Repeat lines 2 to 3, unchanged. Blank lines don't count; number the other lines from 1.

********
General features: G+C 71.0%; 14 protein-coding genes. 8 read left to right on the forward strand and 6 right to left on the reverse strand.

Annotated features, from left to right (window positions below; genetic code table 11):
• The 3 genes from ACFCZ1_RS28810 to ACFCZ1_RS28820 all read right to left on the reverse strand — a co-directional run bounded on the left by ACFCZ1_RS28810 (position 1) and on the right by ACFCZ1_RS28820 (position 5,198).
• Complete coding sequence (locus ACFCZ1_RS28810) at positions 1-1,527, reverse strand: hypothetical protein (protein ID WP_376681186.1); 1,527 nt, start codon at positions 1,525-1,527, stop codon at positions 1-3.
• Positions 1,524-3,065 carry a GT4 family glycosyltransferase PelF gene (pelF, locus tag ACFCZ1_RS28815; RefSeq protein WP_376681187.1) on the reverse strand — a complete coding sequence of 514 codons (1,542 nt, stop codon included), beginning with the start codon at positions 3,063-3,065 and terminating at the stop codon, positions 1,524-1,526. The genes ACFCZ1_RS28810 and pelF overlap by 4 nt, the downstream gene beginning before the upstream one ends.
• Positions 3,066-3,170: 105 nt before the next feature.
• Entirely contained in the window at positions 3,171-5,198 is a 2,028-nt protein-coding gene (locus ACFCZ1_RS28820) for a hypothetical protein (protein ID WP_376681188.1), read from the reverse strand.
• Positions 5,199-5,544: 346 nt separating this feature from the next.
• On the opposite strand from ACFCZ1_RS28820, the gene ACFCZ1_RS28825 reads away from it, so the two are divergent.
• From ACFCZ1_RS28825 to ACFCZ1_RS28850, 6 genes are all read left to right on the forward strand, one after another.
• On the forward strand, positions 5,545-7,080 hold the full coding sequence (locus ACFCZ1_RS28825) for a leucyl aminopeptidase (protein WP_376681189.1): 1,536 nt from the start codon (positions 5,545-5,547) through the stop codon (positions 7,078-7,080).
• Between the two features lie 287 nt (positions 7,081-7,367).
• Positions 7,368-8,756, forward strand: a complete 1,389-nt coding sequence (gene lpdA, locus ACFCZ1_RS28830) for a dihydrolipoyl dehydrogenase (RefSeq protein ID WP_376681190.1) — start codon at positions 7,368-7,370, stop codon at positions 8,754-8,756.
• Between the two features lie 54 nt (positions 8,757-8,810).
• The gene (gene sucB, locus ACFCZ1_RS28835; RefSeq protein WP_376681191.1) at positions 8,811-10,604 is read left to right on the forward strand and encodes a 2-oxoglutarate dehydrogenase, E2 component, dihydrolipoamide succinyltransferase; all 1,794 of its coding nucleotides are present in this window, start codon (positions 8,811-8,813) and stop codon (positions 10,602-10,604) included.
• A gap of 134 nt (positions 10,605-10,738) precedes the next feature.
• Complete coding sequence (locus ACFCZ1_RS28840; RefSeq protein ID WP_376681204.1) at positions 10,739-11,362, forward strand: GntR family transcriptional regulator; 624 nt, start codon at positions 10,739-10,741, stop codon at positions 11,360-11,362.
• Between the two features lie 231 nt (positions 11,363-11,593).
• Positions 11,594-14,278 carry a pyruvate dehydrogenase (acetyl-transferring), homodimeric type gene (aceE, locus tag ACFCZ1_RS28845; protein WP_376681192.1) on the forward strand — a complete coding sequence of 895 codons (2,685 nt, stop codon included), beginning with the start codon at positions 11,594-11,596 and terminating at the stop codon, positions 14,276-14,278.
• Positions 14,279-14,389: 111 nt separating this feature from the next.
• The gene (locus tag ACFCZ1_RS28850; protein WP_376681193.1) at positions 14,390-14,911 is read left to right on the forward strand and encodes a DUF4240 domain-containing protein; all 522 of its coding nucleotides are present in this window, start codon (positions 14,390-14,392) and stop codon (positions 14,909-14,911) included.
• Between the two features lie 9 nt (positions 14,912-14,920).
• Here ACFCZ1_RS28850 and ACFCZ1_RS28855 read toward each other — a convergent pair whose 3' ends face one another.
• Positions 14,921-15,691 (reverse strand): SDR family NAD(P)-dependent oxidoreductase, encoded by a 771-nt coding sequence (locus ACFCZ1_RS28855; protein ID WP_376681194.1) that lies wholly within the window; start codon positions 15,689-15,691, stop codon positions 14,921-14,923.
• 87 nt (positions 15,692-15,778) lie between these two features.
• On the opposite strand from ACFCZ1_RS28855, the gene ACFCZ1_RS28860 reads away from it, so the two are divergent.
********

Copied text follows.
Annotated features, from left to right (window positions below; genetic code table 11):
• The 3 genes from ACFCZ1_RS28810 to ACFCZ1_RS28820 all read right to left on the reverse strand — a co-directional run bounded on the left by ACFCZ1_RS28810 (position 1) and on the right by ACFCZ1_RS28820 (position 5,198).